China arrests 1,100 people for crypto money laundering
From the country bitcoin Mines power nearly 80 percent of the global cryptocurrency trade, although trading in China is prohibited.
Officials have begun to pay attention to cryptocurrency miners to avoid speculation and root out money laundering.
Chinese police arrested a network of 1,100 people involved in money laundering by buying cryptocurrencies, the Minister of Public Security it said in a statement dated Wednesday.
The launderers charged customers a commission to convert the illegal proceeds into virtual currencies through crypto exchanges, the ministry said, without specifying the amount of money involved.
China banned cryptocurrency trading in 2019 and is increasingly tightening restrictions on bitcoin mining.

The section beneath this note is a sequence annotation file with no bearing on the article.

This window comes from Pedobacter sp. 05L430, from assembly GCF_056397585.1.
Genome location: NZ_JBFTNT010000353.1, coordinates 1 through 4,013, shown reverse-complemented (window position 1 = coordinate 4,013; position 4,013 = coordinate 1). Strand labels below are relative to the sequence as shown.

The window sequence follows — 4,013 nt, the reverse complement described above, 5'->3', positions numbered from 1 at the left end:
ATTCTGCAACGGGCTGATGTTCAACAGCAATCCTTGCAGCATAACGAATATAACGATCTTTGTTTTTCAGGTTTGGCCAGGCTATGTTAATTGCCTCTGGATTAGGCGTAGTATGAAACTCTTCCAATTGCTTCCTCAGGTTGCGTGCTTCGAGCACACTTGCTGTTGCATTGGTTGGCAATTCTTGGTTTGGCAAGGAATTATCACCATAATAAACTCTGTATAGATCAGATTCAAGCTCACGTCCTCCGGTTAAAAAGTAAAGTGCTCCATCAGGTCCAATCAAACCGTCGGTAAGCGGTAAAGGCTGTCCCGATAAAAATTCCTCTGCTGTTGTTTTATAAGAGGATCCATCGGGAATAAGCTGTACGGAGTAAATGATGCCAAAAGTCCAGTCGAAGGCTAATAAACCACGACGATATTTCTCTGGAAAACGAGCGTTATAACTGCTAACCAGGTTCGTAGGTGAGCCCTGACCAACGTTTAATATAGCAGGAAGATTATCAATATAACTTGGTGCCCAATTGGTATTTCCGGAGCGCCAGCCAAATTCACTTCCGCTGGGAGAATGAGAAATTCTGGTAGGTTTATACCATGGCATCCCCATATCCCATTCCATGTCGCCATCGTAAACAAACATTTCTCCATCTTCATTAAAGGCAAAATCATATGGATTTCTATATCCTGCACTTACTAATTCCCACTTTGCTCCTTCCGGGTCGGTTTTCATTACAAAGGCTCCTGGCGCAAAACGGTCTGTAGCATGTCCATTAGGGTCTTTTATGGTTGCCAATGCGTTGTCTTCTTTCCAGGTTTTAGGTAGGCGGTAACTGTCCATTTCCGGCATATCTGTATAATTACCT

In April, the northern region of Inner Mongolia shut down all of its cryptocurrency mines, claiming they did not meet annual energy consumption targets.
The region accounted for eight percent of the computing power required to run the global blockchain, a set of online ledgers for recording bitcoin transactions.
That’s higher than the amount of computing power dedicated to blockchain in the entire USA.
The northwestern province of Qinghai announced a similar ban on cryptocurrency mining on Wednesday, but no data is available on the size of operations in the region.
Bitcoin values fell in May due to a warning from Beijing investors against speculative cryptocurrency trading.
China is in the midst of extensive regulatory crackdown on its fintech sector, whose major players have been hit with heavy fines after being found guilty of monopolistic practices.